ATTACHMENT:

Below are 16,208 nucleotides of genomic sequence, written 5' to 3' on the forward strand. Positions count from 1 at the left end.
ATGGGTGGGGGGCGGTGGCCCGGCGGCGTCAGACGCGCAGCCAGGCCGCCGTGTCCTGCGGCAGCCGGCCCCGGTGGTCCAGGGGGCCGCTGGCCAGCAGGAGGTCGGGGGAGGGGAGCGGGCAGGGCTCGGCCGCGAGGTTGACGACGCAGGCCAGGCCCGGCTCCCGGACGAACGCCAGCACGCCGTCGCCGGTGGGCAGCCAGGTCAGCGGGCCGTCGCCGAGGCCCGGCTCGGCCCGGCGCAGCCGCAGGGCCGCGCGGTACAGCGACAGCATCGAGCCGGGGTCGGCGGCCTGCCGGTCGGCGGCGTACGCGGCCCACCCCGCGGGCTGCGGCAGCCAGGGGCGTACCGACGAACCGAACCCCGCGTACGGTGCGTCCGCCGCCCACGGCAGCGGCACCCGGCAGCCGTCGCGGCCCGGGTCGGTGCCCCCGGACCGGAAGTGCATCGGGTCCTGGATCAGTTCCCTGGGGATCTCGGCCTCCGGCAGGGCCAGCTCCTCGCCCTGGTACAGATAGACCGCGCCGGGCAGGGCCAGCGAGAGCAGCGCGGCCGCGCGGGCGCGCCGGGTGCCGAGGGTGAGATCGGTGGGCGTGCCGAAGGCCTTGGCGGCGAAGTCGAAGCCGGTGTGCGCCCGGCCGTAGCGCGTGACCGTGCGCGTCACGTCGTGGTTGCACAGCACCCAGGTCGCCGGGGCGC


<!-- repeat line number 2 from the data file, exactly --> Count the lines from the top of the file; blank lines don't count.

ATGGGTGGGGGGCGGTGGCCCGGCGGCGTCAGACGCGCAGCCAGGCCGCCGTGTCCTGCGGCAGCCGGCCCCGGTGGTCCAGGGGGCCGCTGGCCAGCAGGAGGTCGGGGGAGGGGAGCGGGCAGGGCTCGGCCGCGAGGTTGACGACGCAGGCCAGGCCCGGCTCCCGGACGAACGCCAGCACGCCGTCGCCGGTGGGCAGCCAGGTCAGCGGGCCGTCGCCGAGGCCCGGCTCGGCCCGGCGCAGCCGCAGGGCCGCGCGGTACAGCGACAGCATCGAGCCGGGGTCGGCGGCCTGCCGGTCGGCGGCGTACGCGGCCCACCCCGCGGGCTGCGGCAGCCAGGGGCGTACCGACGAACCGAACCCCGCGTACGGTGCGTCCGCCGCCCACGGCAGCGGCACCCGGCAGCCGTCGCGGCCCGGGTCGGTGCCCCCGGACCGGAAGTGCATCGGGTCCTGGATCAGTTCCCTGGGGATCTCGGCCTCCGGCAGGGCCAGCTCCTCGCCCTGGTACAGATAGACCGCGCCGGGCAGGGCCAGCGAGAGCAGCGCGGCCGCGCGGGCGCGCCGGGTGCCGAGGGTGAGATCGGTGGGCGTGCCGAAGGCCTTGGCGGCGAAGTCGAAGCCGGTGTGCGCCCGGCCGTAGCGCGTGACCGTGCGCGTCACGTCGTGGTTGCACAGCACCCAGGTCGCCGGGGCGC